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Burrito chain Chipotle (CMG) reported solid, but slowing, third quarter results Thursday afternoon. Revenue increased 18.5% year-over-year to $700.5 million, while earnings grew 19.5% year-over-year to $2.27, both slightly below consensus expectations. As we had outlined previously about why a DCF process could have saved you big bucks in Netflix (NFLX) in this article here (long before its massive sell-off), it may also be worth reading this article here when we warned investors of Chipotle's massive impending sell-off (long before it happened). We called Chipotle "one of the most overvalued firms on the market" in April 2012.

Though both Chipotle's revenue and earnings growth rates are still impressive, the sequential slowdown in same-store sales indicates that the excitement surrounding new food offerings (Doritos tacos, its Cantina Bell menu) at Taco Bell (YUM) are stealing the moment. Same-store sales grew 4.8% during the quarter, compared to 8% during the second quarter, and 12% during the first quarter. The firm doesn't see things getting much better, forecasting mid-single-digit same-store sales growth during the fourth quarter, and flat-to-low single digits expansion during 2013. Management also tempered expectations for the fourth quarter, mentioning tougher price comps, as well as the unseasonably warm winter during the fourth quarter last year.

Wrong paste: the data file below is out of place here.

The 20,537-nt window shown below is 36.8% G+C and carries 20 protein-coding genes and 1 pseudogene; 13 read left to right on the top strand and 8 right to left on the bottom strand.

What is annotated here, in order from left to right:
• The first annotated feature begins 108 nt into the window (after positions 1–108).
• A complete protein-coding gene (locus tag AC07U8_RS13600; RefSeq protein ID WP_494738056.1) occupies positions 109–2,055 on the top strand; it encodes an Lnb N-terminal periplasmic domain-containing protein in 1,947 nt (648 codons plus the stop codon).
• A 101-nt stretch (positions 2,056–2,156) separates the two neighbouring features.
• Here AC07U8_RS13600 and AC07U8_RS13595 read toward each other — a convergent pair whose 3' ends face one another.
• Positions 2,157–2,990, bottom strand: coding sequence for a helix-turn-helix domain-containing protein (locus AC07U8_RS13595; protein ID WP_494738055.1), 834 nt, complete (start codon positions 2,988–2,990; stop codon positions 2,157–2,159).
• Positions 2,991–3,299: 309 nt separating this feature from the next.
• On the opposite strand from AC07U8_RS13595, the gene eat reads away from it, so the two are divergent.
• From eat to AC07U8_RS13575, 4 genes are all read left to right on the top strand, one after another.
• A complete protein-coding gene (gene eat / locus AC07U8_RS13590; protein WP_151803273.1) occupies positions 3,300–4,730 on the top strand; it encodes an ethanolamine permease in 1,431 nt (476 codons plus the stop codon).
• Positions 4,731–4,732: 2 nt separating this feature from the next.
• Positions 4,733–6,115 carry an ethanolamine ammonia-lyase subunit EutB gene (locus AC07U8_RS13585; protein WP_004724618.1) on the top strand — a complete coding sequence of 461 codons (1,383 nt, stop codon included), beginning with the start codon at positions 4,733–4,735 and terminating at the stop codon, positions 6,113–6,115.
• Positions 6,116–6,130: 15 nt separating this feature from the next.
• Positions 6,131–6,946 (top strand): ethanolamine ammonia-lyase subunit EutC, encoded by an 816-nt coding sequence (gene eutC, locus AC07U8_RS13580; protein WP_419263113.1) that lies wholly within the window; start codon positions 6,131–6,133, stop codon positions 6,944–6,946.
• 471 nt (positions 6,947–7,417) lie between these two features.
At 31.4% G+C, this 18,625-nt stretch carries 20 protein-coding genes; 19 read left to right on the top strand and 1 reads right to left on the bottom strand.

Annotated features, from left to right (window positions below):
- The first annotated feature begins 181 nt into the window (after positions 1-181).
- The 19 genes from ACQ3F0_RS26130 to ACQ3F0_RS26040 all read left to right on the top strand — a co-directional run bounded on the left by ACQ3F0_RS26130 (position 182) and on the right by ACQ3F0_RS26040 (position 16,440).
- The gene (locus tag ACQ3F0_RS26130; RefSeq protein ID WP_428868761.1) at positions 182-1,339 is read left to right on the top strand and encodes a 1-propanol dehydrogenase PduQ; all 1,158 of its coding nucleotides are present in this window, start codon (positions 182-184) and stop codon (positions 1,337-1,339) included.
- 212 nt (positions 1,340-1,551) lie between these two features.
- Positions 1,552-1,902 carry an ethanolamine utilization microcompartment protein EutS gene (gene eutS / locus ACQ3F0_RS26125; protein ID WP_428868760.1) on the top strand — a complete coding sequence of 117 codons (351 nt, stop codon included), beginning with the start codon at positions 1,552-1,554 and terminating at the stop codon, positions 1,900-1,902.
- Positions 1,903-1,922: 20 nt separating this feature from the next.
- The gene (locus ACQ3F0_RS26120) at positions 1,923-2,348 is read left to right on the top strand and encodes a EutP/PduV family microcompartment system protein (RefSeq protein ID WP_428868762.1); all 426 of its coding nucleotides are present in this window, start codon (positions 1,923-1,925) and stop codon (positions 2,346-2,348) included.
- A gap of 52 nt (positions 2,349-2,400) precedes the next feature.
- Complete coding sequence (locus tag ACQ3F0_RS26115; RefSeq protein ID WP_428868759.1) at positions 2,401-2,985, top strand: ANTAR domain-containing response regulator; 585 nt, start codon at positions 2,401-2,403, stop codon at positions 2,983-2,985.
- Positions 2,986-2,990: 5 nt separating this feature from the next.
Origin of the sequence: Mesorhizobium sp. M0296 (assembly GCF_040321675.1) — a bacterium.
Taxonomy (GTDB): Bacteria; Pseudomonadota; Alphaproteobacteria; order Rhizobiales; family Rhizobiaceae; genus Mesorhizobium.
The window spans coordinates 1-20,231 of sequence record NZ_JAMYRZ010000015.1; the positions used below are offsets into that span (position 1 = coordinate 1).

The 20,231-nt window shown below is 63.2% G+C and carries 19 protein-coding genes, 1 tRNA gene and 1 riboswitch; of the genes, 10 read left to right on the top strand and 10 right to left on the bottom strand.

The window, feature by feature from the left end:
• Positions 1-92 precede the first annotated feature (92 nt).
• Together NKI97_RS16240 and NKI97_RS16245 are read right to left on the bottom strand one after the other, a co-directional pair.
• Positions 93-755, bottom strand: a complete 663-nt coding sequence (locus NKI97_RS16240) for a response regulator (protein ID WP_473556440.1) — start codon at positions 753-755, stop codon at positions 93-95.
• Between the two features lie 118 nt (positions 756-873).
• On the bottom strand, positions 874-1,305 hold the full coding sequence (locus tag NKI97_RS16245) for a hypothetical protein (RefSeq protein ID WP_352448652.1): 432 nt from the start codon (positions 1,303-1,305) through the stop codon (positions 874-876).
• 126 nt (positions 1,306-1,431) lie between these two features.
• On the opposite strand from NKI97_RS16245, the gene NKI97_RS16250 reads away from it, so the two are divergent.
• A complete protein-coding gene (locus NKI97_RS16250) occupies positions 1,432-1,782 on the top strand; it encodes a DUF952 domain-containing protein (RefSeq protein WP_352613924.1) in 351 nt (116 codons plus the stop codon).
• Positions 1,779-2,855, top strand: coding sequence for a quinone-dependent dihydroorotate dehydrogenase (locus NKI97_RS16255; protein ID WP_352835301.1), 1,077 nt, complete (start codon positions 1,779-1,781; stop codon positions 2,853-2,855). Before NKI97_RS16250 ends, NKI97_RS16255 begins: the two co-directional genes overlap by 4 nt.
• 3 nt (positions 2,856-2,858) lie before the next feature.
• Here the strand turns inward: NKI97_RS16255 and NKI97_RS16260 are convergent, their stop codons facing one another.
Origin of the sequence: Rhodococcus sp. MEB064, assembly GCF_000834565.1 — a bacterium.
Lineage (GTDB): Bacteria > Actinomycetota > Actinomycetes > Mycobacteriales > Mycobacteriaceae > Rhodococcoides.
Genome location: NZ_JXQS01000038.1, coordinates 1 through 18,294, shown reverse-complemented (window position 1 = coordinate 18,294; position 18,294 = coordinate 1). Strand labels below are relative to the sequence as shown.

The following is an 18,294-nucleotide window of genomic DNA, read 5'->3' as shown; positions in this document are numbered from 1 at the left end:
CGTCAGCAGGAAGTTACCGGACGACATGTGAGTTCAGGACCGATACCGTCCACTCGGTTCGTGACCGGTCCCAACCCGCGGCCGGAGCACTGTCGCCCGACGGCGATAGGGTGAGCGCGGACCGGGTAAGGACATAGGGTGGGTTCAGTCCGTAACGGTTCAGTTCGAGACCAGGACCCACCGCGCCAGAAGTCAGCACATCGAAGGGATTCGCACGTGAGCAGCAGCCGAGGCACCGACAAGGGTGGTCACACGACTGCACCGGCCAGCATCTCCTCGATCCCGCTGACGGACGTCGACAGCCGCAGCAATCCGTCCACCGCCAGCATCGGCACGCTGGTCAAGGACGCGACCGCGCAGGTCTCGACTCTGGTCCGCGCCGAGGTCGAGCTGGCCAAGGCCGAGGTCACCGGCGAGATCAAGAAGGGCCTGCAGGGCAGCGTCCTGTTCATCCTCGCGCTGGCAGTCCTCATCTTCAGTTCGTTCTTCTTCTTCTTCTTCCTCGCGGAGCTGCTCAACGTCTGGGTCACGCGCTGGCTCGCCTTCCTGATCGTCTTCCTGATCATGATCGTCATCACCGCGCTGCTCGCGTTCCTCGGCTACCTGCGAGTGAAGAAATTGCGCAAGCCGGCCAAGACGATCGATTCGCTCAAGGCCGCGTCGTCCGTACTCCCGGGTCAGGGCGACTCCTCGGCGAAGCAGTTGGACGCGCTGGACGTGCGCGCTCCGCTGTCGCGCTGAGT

Strong avocado crops have offset other input inflation, and the company sees only modest food cost inflation during 2013. The firm does not intend to raise prices unless inflation is higher than expected. Overall, food costs were down 50 basis points year-over-year to 32.6%, though costs are 2.5% higher on an absolute basis. Operating margins were also strong, expanding 210 basis points year-over-year to 28%. Though likely unsustainable, the fantastic operating margins reflect Chipotle's strong pricing and superb operations.

On the positive side, the company projects it will open 165-180 new stores, with 70% in established markets and 30% of locations residing in new markets. Though there's always a chance for cannibalization, we think convenience tends to win dollars, especially in a high gas-price environment. Chipotle has become a huge national phenomenon, and we suspect underserved markets will relish the popular chain.

Overall, we thought the firm's guidance was negative, but not alarming for the company's long-term growth story. Every company hits a critical mass where momentum begins to retreat, and sales growth starts to stall-exactly what we believe has happened to the burrito maker. The company's focus on keeping costs reasonable and creating excellent products has not wavered, so we certainly don't think Chipotle is heading towards extinction anytime soon.

However, the story with regards to the firm's share performance has been valuation-momentum investors simply continued to bid up the name to sky-high and unrealistic levels. We've thought the name was overvalued for the past year, but decelerating results finally provided a downside catalyst. To view a President of Equity Research, Brian Nelson's video on why DCF valuation is important, please click here. We think shares are fairly valued at this time, and while some downside may remain, we don't think it warrants a put option position in our Best Ideas Newsletter at this time.

Source: Chipotle's Feeling The Pain, Valuation Finally In Line